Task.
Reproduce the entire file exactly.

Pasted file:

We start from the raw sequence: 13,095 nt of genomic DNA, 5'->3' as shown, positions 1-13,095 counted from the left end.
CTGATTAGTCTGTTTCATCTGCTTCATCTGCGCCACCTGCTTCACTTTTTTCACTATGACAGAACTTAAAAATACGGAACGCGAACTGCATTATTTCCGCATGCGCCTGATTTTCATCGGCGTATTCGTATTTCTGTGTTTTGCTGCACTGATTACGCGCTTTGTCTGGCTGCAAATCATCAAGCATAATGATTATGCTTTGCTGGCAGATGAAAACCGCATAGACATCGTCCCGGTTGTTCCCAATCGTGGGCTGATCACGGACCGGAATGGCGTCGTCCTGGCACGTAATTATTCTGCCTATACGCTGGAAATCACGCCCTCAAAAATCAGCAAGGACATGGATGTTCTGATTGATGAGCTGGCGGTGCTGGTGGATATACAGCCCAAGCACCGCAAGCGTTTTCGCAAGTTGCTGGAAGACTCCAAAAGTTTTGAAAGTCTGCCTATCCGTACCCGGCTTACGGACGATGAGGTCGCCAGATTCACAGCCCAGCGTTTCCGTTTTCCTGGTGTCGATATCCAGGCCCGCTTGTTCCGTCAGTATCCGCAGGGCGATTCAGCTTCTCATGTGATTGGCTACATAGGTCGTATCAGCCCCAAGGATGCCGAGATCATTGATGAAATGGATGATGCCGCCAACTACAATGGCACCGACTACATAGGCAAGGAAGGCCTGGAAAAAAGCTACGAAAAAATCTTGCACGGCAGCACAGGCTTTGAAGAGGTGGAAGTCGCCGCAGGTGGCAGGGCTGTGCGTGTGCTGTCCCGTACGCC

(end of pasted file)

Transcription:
We start from the raw sequence: 13,095 nt of genomic DNA, 5'->3' as shown, positions 1-13,095 counted from the left end.
CTGATTAGTCTGTTTCATCTGCTTCATCTGCGCCACCTGCTTCACTTTTTTCACTATGACAGAACTTAAAAATACGGAACGCGAACTGCATTATTTCCGCATGCGCCTGATTTTCATCGGCGTATTCGTATTTCTGTGTTTTGCTGCACTGATTACGCGCTTTGTCTGGCTGCAAATCATCAAGCATAATGATTATGCTTTGCTGGCAGATGAAAACCGCATAGACATCGTCCCGGTTGTTCCCAATCGTGGGCTGATCACGGACCGGAATGGCGTCGTCCTGGCACGTAATTATTCTGCCTATACGCTGGAAATCACGCCCTCAAAAATCAGCAAGGACATGGATGTTCTGATTGATGAGCTGGCGGTGCTGGTGGATATACAGCCCAAGCACCGCAAGCGTTTTCGCAAGTTGCTGGAAGACTCCAAAAGTTTTGAAAGTCTGCCTATCCGTACCCGGCTTACGGACGATGAGGTCGCCAGATTCACAGCCCAGCGTTTCCGTTTTCCTGGTGTCGATATCCAGGCCCGCTTGTTCCGTCAGTATCCGCAGGGCGATTCAGCTTCTCATGTGATTGGCTACATAGGTCGTATCAGCCCCAAGGATGCCGAGATCATTGATGAAATGGATGATGCCGCCAACTACAATGGCACCGACTACATAGGCAAGGAAGGCCTGGAAAAAAGCTACGAAAAAATCTTGCACGGCAGCACAGGCTTTGAAGAGGTGGAAGTCGCCGCAGGTGGCAGGGCTGTGCGTGTGCTGTCCCGTACGCC